We must not forget that the root cause of this pandemic lies in contact between humans and non-human animals, and the Chinese animal market is only one form – albeit one that might seem exotic to Central Europeans – of an omnipresent system of animal exploitation that will have negative ramifications for humanity. Hopefully, our society will soon face the task of getting our economy back up and running. That makes this a good time to change course and move away from industrial agriculture.
It is rare for scholars of philosophy to reach a consensus, so it is all the more noteworthy that all of the main ethical paradigms now raise issues with industrial animal farming, which not only harms the environment and both public and individual health, but is also responsible for untold suffering among millions of living creatures generally acknowledged to be capable of feeling. When translating ethical arguments to real-world contexts, it has always been obvious that people can do things differently, either stopping consuming meat, milk, eggs, and other animal products entirely or at least significantly reducing it. We have not been in a “lifeboat” situation where only one party – humanity or animals – could survive.
Now, with COVID-19 as the background, it’s important to keep these ethical achivements in mind. One key factor here is to find the common denominator between animal and human well-being. Now more than ever, it’s about the big picture, about humans and other animals as part of a single whole. To get there, we need a combination of pragmatism and vision, and on that score, the debate surrounding the ethics of animal welfare has taken an exciting turn in the past ten years as it has moved toward political theory.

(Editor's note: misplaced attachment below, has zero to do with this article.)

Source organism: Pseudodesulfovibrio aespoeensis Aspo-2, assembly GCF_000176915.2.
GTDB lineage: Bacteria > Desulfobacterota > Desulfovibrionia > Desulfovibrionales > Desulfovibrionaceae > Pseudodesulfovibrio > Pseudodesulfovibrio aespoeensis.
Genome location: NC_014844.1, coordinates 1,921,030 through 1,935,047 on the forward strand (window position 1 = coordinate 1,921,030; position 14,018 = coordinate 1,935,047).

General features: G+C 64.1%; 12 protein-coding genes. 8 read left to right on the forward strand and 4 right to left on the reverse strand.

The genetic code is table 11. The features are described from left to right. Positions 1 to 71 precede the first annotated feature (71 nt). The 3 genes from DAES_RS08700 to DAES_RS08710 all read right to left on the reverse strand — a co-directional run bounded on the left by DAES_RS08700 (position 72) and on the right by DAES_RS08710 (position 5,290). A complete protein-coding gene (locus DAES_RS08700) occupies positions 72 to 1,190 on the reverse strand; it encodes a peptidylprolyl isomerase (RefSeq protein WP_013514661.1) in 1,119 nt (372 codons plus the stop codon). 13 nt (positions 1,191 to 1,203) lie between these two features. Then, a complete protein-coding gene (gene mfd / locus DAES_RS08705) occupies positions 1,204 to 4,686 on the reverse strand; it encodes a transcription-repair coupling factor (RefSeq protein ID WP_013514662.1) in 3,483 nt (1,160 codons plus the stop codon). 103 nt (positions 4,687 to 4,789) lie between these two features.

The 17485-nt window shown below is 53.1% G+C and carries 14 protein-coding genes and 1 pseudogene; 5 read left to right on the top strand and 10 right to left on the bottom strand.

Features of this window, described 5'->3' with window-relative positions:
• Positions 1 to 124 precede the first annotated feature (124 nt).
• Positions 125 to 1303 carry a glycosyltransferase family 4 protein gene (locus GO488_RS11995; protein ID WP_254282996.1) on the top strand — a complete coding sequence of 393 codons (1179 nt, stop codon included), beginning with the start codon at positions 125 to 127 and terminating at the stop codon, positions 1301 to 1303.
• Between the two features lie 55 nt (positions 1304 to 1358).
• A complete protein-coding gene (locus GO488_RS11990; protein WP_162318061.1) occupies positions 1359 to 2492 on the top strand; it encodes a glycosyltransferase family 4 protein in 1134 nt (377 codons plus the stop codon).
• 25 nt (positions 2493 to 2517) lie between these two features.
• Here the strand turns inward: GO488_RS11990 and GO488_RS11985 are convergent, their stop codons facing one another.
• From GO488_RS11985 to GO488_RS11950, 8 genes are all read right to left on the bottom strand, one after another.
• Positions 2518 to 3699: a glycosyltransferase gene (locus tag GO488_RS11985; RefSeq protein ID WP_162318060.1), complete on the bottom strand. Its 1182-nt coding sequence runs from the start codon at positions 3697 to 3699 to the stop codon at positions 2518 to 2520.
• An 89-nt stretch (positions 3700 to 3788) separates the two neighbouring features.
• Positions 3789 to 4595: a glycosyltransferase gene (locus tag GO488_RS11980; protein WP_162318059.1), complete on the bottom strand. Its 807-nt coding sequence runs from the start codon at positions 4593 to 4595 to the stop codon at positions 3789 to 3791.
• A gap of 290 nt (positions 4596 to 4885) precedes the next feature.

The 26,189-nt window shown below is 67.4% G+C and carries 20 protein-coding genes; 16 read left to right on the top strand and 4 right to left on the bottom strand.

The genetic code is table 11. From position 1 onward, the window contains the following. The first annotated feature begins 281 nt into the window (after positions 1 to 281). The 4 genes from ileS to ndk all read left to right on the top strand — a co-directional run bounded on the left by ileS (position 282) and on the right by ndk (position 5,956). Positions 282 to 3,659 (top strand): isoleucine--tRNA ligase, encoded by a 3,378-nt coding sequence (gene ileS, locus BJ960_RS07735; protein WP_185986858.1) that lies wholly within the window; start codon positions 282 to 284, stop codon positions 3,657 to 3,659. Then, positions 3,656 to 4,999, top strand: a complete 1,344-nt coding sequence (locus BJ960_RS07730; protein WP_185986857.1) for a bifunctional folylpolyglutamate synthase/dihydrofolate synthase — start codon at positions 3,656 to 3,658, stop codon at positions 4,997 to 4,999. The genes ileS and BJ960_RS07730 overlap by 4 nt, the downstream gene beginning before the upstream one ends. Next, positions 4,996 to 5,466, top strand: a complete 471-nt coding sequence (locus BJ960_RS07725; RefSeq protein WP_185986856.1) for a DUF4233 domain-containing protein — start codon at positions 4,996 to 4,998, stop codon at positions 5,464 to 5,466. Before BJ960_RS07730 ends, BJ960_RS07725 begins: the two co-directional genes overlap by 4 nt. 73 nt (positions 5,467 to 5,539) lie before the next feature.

This field is a true treasure trove of approaches for how to reconcile human and animal health (“One Health”), how to rethink human and animal communities and how they live together (the “Zoopolis” concept), and how people can realize the idea, found as far back as in Darwin’s works, that humanity will have truly reached its high point when people take other animals into account in moral terms.
Mara-Daria Cojocaru is an instructor of practical philosophy at the Munich School of Philosophy. Her topics of research include philosophical pragmatism and animal ethics. She is especially interested in how to achieve the minimum consensus in animal ethics at the least, and wrote a book for WBG on this topic: Menschen und andere Tiere.